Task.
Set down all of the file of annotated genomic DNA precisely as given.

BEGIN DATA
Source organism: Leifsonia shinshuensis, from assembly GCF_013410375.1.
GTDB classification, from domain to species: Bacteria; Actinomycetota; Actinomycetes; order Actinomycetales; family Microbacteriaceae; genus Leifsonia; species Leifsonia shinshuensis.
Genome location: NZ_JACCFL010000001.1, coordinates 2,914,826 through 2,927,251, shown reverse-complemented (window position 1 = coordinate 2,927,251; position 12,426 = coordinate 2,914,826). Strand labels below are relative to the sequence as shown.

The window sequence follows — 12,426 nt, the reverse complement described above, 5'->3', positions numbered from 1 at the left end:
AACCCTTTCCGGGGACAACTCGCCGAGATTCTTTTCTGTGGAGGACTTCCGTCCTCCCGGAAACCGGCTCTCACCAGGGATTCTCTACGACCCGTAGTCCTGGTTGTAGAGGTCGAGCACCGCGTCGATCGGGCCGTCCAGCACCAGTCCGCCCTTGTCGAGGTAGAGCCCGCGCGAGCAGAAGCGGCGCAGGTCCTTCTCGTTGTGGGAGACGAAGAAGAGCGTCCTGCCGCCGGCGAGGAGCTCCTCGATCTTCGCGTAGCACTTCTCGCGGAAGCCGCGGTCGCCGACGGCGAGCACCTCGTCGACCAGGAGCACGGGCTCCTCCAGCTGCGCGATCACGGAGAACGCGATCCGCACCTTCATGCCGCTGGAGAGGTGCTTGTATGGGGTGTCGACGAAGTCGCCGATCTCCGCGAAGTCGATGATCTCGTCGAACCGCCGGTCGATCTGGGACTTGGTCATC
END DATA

Source organism: Leifsonia shinshuensis, from assembly GCF_013410375.1.
GTDB classification, from domain to species: Bacteria; Actinomycetota; Actinomycetes; order Actinomycetales; family Microbacteriaceae; genus Leifsonia; species Leifsonia shinshuensis.
Genome location: NZ_JACCFL010000001.1, coordinates 2,914,826 through 2,927,251, shown reverse-complemented (window position 1 = coordinate 2,927,251; position 12,426 = coordinate 2,914,826). Strand labels below are relative to the sequence as shown.

The window sequence follows — 12,426 nt, the reverse complement described above, 5'->3', positions numbered from 1 at the left end:
AACCCTTTCCGGGGACAACTCGCCGAGATTCTTTTCTGTGGAGGACTTCCGTCCTCCCGGAAACCGGCTCTCACCAGGGATTCTCTACGACCCGTAGTCCTGGTTGTAGAGGTCGAGCACCGCGTCGATCGGGCCGTCCAGCACCAGTCCGCCCTTGTCGAGGTAGAGCCCGCGCGAGCAGAAGCGGCGCAGGTCCTTCTCGTTGTGGGAGACGAAGAAGAGCGTCCTGCCGCCGGCGAGGAGCTCCTCGATCTTCGCGTAGCACTTCTCGCGGAAGCCGCGGTCGCCGACGGCGAGCACCTCGTCGACCAGGAGCACGGGCTCCTCCAGCTGCGCGATCACGGAGAACGCGATCCGCACCTTCATGCCGCTGGAGAGGTGCTTGTATGGGGTGTCGACGAAGTCGCCGATCTCCGCGAAGTCGATGATCTCGTCGAACCGCCGGTCGATCTGGGACTTGGTCATC